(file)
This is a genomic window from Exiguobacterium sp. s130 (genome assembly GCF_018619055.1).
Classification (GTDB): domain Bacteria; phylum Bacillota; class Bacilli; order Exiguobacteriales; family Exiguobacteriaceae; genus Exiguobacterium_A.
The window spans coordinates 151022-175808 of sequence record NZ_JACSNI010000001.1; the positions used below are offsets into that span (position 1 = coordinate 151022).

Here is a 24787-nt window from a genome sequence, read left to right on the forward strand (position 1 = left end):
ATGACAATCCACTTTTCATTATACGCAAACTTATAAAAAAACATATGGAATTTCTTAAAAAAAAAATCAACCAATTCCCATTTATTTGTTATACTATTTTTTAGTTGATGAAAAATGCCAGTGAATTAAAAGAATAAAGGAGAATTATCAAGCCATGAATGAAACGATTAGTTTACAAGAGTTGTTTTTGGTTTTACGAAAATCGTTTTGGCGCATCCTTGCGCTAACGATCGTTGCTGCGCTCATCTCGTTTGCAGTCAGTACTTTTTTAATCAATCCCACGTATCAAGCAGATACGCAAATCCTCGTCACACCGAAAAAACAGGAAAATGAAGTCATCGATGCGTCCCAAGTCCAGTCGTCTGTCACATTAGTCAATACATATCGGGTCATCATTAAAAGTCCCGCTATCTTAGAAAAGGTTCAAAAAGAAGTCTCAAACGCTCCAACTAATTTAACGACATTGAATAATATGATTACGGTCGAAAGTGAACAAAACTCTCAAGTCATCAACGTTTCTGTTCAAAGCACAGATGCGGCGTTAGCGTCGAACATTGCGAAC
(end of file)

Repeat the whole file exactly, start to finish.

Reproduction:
This is a genomic window from Exiguobacterium sp. s130 (genome assembly GCF_018619055.1).
Classification (GTDB): domain Bacteria; phylum Bacillota; class Bacilli; order Exiguobacteriales; family Exiguobacteriaceae; genus Exiguobacterium_A.
The window spans coordinates 151022-175808 of sequence record NZ_JACSNI010000001.1; the positions used below are offsets into that span (position 1 = coordinate 151022).

Here is a 24787-nt window from a genome sequence, read left to right on the forward strand (position 1 = left end):
ATGACAATCCACTTTTCATTATACGCAAACTTATAAAAAAACATATGGAATTTCTTAAAAAAAAAATCAACCAATTCCCATTTATTTGTTATACTATTTTTTAGTTGATGAAAAATGCCAGTGAATTAAAAGAATAAAGGAGAATTATCAAGCCATGAATGAAACGATTAGTTTACAAGAGTTGTTTTTGGTTTTACGAAAATCGTTTTGGCGCATCCTTGCGCTAACGATCGTTGCTGCGCTCATCTCGTTTGCAGTCAGTACTTTTTTAATCAATCCCACGTATCAAGCAGATACGCAAATCCTCGTCACACCGAAAAAACAGGAAAATGAAGTCATCGATGCGTCCCAAGTCCAGTCGTCTGTCACATTAGTCAATACATATCGGGTCATCATTAAAAGTCCCGCTATCTTAGAAAAGGTTCAAAAAGAAGTCTCAAACGCTCCAACTAATTTAACGACATTGAATAATATGATTACGGTCGAAAGTGAACAAAACTCTCAAGTCATCAACGTTTCTGTTCAAAGCACAGATGCGGCGTTAGCGTCGAACATTGCGAAC